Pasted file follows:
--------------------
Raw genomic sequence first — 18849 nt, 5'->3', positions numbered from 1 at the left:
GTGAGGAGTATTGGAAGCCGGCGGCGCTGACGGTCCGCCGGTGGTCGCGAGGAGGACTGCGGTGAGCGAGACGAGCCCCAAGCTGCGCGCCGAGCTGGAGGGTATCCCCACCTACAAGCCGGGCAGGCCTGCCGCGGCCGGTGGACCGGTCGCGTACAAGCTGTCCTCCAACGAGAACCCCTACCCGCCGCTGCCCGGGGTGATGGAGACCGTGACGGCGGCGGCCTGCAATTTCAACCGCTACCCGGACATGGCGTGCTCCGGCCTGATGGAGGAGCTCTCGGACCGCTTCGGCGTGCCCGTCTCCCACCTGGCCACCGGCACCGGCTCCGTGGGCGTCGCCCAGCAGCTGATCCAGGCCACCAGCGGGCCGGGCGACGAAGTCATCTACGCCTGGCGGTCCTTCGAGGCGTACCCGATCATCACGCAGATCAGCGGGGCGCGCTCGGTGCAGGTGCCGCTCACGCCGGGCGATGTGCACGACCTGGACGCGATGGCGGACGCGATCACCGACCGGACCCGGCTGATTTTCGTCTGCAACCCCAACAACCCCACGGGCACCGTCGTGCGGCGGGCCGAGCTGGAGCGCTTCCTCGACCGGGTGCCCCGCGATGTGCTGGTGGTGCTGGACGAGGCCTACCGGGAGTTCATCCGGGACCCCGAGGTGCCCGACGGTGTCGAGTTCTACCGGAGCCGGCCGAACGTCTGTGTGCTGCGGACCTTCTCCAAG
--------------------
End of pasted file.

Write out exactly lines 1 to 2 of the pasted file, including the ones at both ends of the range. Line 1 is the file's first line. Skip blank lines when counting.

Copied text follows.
Raw genomic sequence first — 18849 nt, 5'->3', positions numbered from 1 at the left:
GTGAGGAGTATTGGAAGCCGGCGGCGCTGACGGTCCGCCGGTGGTCGCGAGGAGGACTGCGGTGAGCGAGACGAGCCCCAAGCTGCGCGCCGAGCTGGAGGGTATCCCCACCTACAAGCCGGGCAGGCCTGCCGCGGCCGGTGGACCGGTCGCGTACAAGCTGTCCTCCAACGAGAACCCCTACCCGCCGCTGCCCGGGGTGATGGAGACCGTGACGGCGGCGGCCTGCAATTTCAACCGCTACCCGGACATGGCGTGCTCCGGCCTGATGGAGGAGCTCTCGGACCGCTTCGGCGTGCCCGTCTCCCACCTGGCCACCGGCACCGGCTCCGTGGGCGTCGCCCAGCAGCTGATCCAGGCCACCAGCGGGCCGGGCGACGAAGTCATCTACGCCTGGCGGTCCTTCGAGGCGTACCCGATCATCACGCAGATCAGCGGGGCGCGCTCGGTGCAGGTGCCGCTCACGCCGGGCGATGTGCACGACCTGGACGCGATGGCGGACGCGATCACCGACCGGACCCGGCTGATTTTCGTCTGCAACCCCAACAACCCCACGGGCACCGTCGTGCGGCGGGCCGAGCTGGAGCGCTTCCTCGACCGGGTGCCCCGCGATGTGCTGGTGGTGCTGGACGAGGCCTACCGGGAGTTCATCCGGGACCCCGAGGTGCCCGACGGTGTCGAGTTCTACCGGAGCCGGCCGAACGTCTGTGTGCTGCGGACCTTCTCCAAG